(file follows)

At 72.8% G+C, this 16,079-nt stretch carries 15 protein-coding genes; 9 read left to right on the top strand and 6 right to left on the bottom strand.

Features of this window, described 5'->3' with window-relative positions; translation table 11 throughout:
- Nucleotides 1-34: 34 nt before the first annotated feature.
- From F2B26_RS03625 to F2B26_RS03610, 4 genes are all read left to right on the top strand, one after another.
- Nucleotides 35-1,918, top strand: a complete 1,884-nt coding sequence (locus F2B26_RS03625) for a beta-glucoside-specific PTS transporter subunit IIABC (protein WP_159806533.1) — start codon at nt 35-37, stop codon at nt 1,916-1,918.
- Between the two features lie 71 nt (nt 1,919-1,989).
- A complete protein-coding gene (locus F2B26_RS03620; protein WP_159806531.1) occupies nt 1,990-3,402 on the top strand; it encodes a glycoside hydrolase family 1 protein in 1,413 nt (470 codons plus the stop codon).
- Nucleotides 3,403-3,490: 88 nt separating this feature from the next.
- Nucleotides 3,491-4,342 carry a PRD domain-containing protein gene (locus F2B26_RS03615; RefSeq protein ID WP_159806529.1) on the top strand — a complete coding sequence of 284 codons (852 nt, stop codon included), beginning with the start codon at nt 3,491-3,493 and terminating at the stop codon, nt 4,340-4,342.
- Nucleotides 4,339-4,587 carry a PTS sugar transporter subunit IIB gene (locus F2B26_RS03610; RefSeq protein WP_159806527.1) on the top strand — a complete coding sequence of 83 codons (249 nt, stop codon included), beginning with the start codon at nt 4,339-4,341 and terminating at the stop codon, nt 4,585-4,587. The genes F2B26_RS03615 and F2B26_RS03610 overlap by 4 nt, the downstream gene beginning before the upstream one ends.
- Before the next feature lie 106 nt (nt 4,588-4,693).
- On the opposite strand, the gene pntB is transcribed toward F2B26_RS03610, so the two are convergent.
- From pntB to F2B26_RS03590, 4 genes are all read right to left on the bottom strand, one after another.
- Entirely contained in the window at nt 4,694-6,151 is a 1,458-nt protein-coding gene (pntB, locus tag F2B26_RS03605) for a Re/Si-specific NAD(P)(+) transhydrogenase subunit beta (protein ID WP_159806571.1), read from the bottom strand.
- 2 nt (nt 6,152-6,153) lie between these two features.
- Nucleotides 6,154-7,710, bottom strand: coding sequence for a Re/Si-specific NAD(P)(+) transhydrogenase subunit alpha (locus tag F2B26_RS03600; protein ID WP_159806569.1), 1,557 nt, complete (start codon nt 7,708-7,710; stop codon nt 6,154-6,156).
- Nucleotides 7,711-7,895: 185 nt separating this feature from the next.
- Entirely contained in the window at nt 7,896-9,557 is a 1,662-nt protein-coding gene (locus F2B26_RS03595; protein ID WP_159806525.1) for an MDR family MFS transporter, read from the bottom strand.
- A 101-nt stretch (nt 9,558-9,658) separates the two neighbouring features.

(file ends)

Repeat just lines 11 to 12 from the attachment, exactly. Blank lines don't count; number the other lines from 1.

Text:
- Before the next feature lie 106 nt (nt 4,588-4,693).
- On the opposite strand, the gene pntB is transcribed toward F2B26_RS03610, so the two are convergent.